Knowledge and reported use of antibiotics amongst immigrant ethnic groups in New Zealand

Pauline Norris, Lye Funn Ng, Victoria Kershaw, Fady Hanna, Angela Wong, Meghna Talekar, Jin Oh, Maryam Azer, Lynn Cheong

Research output: Contribution to journalArticlepeer-review

26 Citations (Scopus)


Background Over-use and misuse of antibiotics are major causes of antibiotic resistance. This study explored the understanding and reported use of antibiotics amongst three ethnic groups in New Zealand. Methods Questionnaire survey of 300 Indian, Egyptian, and Korean people. Results Most people (73.3%) knew that antibiotics killed bacteria, but other incorrect responses were also common. A range of medicines were mistakenly identified as antibiotics. Nearly half the sample (43.3%) believed colds and flu were caused by bacteria. Only 45.4% were sure that antibiotics were not useful for colds and flu. A minority of participants knew about antibiotic resistance. There were significant differences between groups, with Koreans having lower levels of understanding. Discussion Interventions to improve use of antibiotics need to be pitched at a very basic level of knowledge, and need to be targeted towards particular ethnic groups, particularly those in whose home countries antibiotics are widely available without prescription.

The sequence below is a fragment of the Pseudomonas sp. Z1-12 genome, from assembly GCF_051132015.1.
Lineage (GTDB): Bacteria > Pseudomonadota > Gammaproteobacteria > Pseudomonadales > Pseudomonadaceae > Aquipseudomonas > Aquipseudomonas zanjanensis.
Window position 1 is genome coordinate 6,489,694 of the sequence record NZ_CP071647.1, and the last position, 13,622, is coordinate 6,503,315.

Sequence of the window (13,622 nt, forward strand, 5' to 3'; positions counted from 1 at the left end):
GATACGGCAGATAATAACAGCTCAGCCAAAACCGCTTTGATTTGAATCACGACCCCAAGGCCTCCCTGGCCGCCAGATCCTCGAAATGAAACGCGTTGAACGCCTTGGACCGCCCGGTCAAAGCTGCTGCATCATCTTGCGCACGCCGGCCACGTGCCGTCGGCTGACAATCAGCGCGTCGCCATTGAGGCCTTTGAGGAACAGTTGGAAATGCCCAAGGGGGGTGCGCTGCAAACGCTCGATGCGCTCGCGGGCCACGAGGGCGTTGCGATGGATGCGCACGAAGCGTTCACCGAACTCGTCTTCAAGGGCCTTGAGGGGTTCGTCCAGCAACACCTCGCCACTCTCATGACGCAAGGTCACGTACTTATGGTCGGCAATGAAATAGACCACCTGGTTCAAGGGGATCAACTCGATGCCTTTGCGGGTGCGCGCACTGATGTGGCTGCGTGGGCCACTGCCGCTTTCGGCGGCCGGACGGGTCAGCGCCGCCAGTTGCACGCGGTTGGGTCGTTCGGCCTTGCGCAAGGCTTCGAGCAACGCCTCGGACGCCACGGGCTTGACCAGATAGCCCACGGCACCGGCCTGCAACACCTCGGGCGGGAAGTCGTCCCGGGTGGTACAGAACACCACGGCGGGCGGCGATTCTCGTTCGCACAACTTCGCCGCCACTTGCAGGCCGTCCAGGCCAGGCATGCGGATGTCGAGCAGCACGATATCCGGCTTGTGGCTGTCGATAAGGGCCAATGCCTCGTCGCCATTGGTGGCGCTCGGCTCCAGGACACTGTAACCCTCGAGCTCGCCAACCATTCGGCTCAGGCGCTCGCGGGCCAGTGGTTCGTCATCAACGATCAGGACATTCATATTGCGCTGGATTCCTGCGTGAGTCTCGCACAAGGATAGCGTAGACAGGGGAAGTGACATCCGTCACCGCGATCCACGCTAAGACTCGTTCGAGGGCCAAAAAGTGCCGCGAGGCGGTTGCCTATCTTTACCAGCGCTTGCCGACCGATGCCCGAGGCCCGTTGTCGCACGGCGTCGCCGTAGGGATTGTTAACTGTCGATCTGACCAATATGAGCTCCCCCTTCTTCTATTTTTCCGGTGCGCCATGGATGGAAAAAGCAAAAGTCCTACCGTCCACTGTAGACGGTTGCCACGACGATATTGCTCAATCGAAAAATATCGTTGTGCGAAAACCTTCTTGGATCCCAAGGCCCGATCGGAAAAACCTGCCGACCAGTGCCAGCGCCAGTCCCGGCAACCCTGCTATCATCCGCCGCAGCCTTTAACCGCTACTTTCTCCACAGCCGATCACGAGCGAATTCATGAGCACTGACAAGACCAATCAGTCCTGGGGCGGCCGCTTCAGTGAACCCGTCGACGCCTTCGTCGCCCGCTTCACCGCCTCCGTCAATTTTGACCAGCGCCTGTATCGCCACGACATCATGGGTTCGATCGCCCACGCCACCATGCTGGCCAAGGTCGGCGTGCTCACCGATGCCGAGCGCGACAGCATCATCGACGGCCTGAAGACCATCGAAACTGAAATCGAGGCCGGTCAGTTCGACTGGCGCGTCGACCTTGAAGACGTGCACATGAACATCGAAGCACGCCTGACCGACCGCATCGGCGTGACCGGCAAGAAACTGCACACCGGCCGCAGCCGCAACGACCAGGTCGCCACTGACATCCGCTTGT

Original languageEnglish
Pages (from-to)107-112
Number of pages6
JournalJournal of Immigrant and Minority Health
Issue number1
Publication statusPublished - 1 Feb 2010
Externally publishedYes


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